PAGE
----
The opinion piece below is extracted from a lengthier piece first published in The Conversation.
* According to the Food and Agriculture Organization of the United Nations, in some parts of Africa woodfuels account for almost 90 per cent of primary energy consumption.
* Scientists believe that deforestation across the Horn of Africa, particularly for firewood harvest, has been a major contributor to the pervasive drought in the region.
* Leaving forests out of the equation will only ensure that Rio+20’s problems do not get fully solved.
Ignoring forests won’t bring Rio+20’s ‘future we want’, by Louis Verchot1
Published on Tuesday, February 14th, 2012
In June 2012 around 40,000 participants are expected to attend one of the most important environmental gatherings in a generation – Rio+20. A draft agenda has been released, bearing the slogan “The Future We Want”. It identifies seven critical issues for new sustainable development goals that will be released in Rio: jobs, energy, cities, food, water, oceans and disasters.
But with forests only mentioned briefly in the text and in isolation to other key issues, will Rio+20 really help develop a future we want?
Forests make up 31 per cent of the world’s entire land mass. The resources they provide are essential to the daily livelihood of almost 1.6 billion people – more than a quarter of the world’s population.
They are key to many ecosystem services, including mitigating and adapting to climate change, influencing weather patterns, capturing and storing carbon, providing food and fuelwood for many poor and vulnerable communities, supporting biodiversity and generating employment.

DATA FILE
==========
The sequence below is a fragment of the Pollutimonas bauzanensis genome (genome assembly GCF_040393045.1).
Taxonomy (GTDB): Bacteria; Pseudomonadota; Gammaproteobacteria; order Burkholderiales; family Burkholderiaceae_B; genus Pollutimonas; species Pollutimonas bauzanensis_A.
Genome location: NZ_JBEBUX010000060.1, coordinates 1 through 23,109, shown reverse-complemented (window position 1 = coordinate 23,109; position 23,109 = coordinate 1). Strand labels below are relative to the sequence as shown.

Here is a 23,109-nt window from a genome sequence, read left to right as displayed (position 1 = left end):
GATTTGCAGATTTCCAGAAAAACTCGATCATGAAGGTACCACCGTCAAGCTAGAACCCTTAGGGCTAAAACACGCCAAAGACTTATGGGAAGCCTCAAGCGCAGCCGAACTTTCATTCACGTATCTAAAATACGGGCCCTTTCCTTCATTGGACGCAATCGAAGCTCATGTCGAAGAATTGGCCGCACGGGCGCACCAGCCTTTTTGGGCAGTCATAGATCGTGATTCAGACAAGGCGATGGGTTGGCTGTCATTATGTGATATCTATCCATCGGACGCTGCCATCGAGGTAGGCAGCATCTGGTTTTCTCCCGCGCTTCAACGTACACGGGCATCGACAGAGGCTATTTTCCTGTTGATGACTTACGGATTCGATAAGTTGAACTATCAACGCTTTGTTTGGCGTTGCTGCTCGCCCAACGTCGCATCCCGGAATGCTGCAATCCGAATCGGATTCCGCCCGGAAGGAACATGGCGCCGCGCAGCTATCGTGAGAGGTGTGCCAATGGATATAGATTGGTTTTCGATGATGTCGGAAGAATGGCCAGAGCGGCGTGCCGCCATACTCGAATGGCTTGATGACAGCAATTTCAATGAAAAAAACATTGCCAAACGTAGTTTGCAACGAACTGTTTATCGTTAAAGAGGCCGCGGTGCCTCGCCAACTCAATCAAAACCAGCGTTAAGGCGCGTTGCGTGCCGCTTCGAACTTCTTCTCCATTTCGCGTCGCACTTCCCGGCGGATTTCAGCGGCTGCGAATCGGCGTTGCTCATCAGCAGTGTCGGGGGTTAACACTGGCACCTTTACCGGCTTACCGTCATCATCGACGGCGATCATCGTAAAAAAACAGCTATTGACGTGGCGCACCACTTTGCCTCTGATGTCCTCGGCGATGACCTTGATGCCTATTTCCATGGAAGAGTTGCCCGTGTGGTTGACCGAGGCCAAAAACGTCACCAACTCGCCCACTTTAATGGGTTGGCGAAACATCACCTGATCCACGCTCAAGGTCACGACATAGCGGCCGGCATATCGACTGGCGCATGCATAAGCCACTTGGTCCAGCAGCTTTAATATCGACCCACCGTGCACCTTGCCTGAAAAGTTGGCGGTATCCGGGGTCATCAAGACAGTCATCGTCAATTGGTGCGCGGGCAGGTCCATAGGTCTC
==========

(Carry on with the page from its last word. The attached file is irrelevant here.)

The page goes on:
The absence of forests from this year’s agenda is remarkable. The first Rio meeting put a very big emphasis on forests and subsequently set the stage for all major international environmental agreements, such as the UN Framework Convention on Climate Change and the UN Convention on Biodiversity.
While it is important that the Rio+20 meeting explore new ground and address the emerging problems of the 21st century, policymakers must recognise that forests are essential to all of the major challenges that are on the table for this meeting. For example, the program for Reducing Emissions from Deforestation and Forest Degradation (REDD) has played a big role in international negotiations by helping to integrate forests into the solution to climate change. Through this mechanism, we now have serious prospects for progress that we have not had during the past two decades.
Research by the Center for International Forestry Research (CIFOR) and others has shown that forests have instrumental but under-appreciated roles to play in all seven key areas to be discussed at Rio+20.
1 Louis Verchot is Leader of the Climate Change Mitigation Research at Centre for International Forestry Research